It’s a statement that reverberates around my mind every time I try and come to terms with it. It’s almost unfathomable. I don’t want it to be true. But all the evidence points towards the fact that Harry Kewell has kicked has last competitive football for Australia.
Another transfer window has passed by, and in the midst of all the clubs around the globe shuffling their packs – looking for value where possible – there once again seems to be no room for our boy Harry. Australia’s greatest ever player – as voted by fans, players and pundits – has not been seen in an official match since the FIFA 2014 World Cup qualifier against Oman nearly eight months ago. That is a pretty damning statistic for a 34-year-old with a poor injury record.
Indeed, it is unlikely that Kewell will ever play professional football again, let alone add to his 58 caps. If Rio 2014 is his ultimate goal, that gives Harry roughly 12 months of football to prove himself before the 23-man squad is finalised in May next year. This means that every single day that this 8 month hiatus continues is another nail in the coffin of what has been a tumultuous career.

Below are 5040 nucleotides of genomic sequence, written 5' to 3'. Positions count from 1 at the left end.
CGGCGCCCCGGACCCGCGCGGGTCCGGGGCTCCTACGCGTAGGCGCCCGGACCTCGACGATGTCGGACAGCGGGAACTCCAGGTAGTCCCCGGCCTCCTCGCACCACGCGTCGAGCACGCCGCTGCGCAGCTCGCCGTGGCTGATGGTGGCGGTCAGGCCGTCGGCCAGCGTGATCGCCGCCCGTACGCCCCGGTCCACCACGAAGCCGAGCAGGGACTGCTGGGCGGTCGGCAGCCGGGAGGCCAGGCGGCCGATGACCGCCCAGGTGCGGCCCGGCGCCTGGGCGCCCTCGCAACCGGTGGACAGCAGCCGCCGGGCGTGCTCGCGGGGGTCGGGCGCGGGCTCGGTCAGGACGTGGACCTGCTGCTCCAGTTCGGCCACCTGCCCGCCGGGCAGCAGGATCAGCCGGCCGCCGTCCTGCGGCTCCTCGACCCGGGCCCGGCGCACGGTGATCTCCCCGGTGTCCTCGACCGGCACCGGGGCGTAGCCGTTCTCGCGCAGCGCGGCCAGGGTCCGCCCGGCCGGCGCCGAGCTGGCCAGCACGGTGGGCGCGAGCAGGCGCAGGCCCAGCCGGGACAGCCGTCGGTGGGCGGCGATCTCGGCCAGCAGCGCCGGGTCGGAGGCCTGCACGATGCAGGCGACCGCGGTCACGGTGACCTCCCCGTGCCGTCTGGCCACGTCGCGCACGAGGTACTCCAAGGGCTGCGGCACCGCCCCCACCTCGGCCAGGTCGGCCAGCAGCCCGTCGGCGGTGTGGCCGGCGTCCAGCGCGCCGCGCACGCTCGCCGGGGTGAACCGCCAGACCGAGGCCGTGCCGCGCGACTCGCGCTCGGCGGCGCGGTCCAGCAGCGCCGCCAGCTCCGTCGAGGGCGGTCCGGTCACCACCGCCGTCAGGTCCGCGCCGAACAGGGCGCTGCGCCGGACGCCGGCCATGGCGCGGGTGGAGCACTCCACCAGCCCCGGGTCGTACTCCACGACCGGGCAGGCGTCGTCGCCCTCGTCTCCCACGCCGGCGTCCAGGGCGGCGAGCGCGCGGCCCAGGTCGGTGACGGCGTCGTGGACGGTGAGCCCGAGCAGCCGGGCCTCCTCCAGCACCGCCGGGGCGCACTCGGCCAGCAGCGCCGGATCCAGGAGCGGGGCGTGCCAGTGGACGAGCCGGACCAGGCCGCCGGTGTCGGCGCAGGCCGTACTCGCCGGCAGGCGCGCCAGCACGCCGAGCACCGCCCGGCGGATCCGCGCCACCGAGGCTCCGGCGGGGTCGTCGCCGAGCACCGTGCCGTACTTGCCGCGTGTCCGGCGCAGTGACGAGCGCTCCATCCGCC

When quizzed on Kewell’s situation last week, Socceroos boss Holger Osieck seemed largely in the dark – “No, I haven’t talked to him recently. I am not the person to ask (about his future). You have to talk with Harry and I am not sure what his plans are right now.”
“It’s strange that a player of his quality is now without a club. I don’t know what’s going on behind the scenery…”.
Not exactly a ringing endorsement from the national team manager.
Family reasons aside, you can be sure that there will be a part of Kewell that rues leaving the Melbourne Victory at the end of last season. Blind Freddy could see how beautifully Harry could have fit into Ange Postecoglou’s set-up. Similarly, the offer that Tony Sage extended to Harry to join Perth Glory in November must now look like a rosy proposition compared to how bleak his career prospects are now.
Football fans around Australia never got to properly say goodbye to Mark Viduka – after Newcastle released him from his contract at the end of the 08-09 season, speculation persisted for months over where Viduka may have ended up next. Instead of being picked up by another team, the speculation slowly dimmed and Viduka slipped from being a professional footballer and into retirement (probably exactly how the media-shy Viduka would have liked it). Here is hoping that Harry Kewell has not exited the stage in the exact same manner.